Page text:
I heard a very interesting topic discussed a few weeks ago on one of my favorite NFL podcasts. The meaninglessness of sports was brought up as a side note in a discussion about the week’s games. It is a topic that I have pondered often, even though I clearly love sports. I get inside my own head too much and think of life in a broad sense. If you do the same thing, then you know that sports are indeed meaningless. Most activities are, since we will all eventually die and most of what we did won’t matter much. Sorry for the gloom and doom, but stick with me here.
I enjoy football as much as any entertainment option, but I try to not get caught up in one team’s fortunes. I realize that win or lose, my life won’t change much with their win loss record. That doesn’t keep me from being fully engaged in the games, it just keeps me from acting a fool like some fans. Grown men crying in the stands because their college team loses. Drunk fans fighting each other at NFL stadiums. Stuff like that is ridiculous. As I said, sports are ultimately meaningless in the big picture.
Here comes the however. If you saw the Seattle and Green Bay game this past Sunday, you witnessed something very special. The Seahawks came from way down in the game to get the win in dramatic fashion. They were being beaten the entire game and only took the lead with about a minute and a half left to play. They battled and finally won the game in overtime after looking horrible most of the game. Their quarterback Russell Wilson had his worst game ever. He sucked to put it nicely. He would agree with my assessment by the way. However, he stood victorious after the game, sobbing as he was interviewed by Fox Sports’ Erin Andrews. The man was overcome with emotion at what he and his team had just accomplished. They came back from what was sure defeat, to be champions of their conference. They experienced victory in the fashion that Rocky type movies try to emulate.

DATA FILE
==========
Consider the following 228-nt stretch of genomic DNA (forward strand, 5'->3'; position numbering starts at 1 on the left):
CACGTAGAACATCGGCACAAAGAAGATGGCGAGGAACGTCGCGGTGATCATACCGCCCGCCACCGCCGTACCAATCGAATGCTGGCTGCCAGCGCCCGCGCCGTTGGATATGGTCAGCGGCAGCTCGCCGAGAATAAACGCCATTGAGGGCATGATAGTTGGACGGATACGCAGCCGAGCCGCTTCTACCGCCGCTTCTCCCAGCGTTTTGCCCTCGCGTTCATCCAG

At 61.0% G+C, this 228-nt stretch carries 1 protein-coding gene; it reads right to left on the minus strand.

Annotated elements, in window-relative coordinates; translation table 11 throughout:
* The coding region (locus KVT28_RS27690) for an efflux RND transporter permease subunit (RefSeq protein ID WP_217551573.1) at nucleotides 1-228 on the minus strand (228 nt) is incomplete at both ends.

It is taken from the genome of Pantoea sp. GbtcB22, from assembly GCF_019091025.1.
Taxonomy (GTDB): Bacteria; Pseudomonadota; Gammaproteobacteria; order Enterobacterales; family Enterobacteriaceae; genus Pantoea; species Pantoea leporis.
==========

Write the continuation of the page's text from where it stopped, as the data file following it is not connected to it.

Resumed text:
As I watched Russell Wilson’s post game interview, tears rolling down his eye black, I got real goosebumps. I was happy for the man and his team. I was able to share in his joy at that moment. Keep in mind I was not rooting for the Seahawks nor the Packers. I wanted to see a great game, that is all. But to see a grown man who is paid lots of money to play a game just break down on national TV because he was simply overcome with happiness made me happy as well.
The other side of the coin was the Packers, who suffered an awful defeat when they were the better team most of the day. I know there were tears from those grown men for opposite reasons from Wilson’s. There is some meaning and lessons to be had from their fate as well though.
After this game the world as a whole was not changed. Many unfortunate kids still had cancer. Lots of families did without a proper meal. Some of our fellow human beings slept under a cold bridge as we laid in a warm bed. The world turned as it always has. This one football game did not make the world a better place unfortunately. That does not make it meaningless though.